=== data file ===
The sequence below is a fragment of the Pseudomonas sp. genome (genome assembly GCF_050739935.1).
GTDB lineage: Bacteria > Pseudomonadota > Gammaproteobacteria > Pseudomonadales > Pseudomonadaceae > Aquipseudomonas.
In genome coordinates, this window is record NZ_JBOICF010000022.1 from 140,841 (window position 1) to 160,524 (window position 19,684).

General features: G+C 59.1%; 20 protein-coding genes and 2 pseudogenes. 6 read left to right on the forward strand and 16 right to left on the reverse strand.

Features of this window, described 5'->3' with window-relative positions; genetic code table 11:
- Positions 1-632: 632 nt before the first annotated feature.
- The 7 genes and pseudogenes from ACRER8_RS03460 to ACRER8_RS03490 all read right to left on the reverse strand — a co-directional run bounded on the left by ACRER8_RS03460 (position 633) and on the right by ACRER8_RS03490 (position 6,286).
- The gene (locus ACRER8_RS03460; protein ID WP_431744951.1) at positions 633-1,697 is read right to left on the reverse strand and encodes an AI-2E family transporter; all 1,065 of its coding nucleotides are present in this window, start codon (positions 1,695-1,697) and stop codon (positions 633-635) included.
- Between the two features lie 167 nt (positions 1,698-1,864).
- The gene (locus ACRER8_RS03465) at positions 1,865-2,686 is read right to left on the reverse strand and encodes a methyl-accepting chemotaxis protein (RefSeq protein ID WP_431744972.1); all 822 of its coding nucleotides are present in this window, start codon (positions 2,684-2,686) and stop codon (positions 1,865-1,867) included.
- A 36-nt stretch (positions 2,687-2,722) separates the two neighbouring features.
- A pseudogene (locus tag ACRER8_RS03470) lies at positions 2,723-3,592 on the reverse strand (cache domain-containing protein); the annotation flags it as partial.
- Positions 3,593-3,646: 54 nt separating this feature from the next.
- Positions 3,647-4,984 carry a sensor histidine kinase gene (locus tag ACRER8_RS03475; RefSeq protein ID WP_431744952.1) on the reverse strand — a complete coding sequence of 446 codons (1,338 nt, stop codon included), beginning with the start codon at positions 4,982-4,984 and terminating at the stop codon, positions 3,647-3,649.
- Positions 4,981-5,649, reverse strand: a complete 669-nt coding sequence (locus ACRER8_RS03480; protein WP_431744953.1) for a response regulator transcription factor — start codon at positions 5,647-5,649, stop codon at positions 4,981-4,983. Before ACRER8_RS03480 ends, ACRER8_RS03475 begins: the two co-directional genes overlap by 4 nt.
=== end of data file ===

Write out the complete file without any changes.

The sequence below is a fragment of the Pseudomonas sp. genome (genome assembly GCF_050739935.1).
GTDB lineage: Bacteria > Pseudomonadota > Gammaproteobacteria > Pseudomonadales > Pseudomonadaceae > Aquipseudomonas.
In genome coordinates, this window is record NZ_JBOICF010000022.1 from 140,841 (window position 1) to 160,524 (window position 19,684).

General features: G+C 59.1%; 20 protein-coding genes and 2 pseudogenes. 6 read left to right on the forward strand and 16 right to left on the reverse strand.

Features of this window, described 5'->3' with window-relative positions; genetic code table 11:
- Positions 1-632: 632 nt before the first annotated feature.
- The 7 genes and pseudogenes from ACRER8_RS03460 to ACRER8_RS03490 all read right to left on the reverse strand — a co-directional run bounded on the left by ACRER8_RS03460 (position 633) and on the right by ACRER8_RS03490 (position 6,286).
- The gene (locus ACRER8_RS03460; protein ID WP_431744951.1) at positions 633-1,697 is read right to left on the reverse strand and encodes an AI-2E family transporter; all 1,065 of its coding nucleotides are present in this window, start codon (positions 1,695-1,697) and stop codon (positions 633-635) included.
- Between the two features lie 167 nt (positions 1,698-1,864).
- The gene (locus ACRER8_RS03465) at positions 1,865-2,686 is read right to left on the reverse strand and encodes a methyl-accepting chemotaxis protein (RefSeq protein ID WP_431744972.1); all 822 of its coding nucleotides are present in this window, start codon (positions 2,684-2,686) and stop codon (positions 1,865-1,867) included.
- A 36-nt stretch (positions 2,687-2,722) separates the two neighbouring features.
- A pseudogene (locus tag ACRER8_RS03470) lies at positions 2,723-3,592 on the reverse strand (cache domain-containing protein); the annotation flags it as partial.
- Positions 3,593-3,646: 54 nt separating this feature from the next.
- Positions 3,647-4,984 carry a sensor histidine kinase gene (locus tag ACRER8_RS03475; RefSeq protein ID WP_431744952.1) on the reverse strand — a complete coding sequence of 446 codons (1,338 nt, stop codon included), beginning with the start codon at positions 4,982-4,984 and terminating at the stop codon, positions 3,647-3,649.
- Positions 4,981-5,649, reverse strand: a complete 669-nt coding sequence (locus ACRER8_RS03480; protein WP_431744953.1) for a response regulator transcription factor — start codon at positions 5,647-5,649, stop codon at positions 4,981-4,983. Before ACRER8_RS03480 ends, ACRER8_RS03475 begins: the two co-directional genes overlap by 4 nt.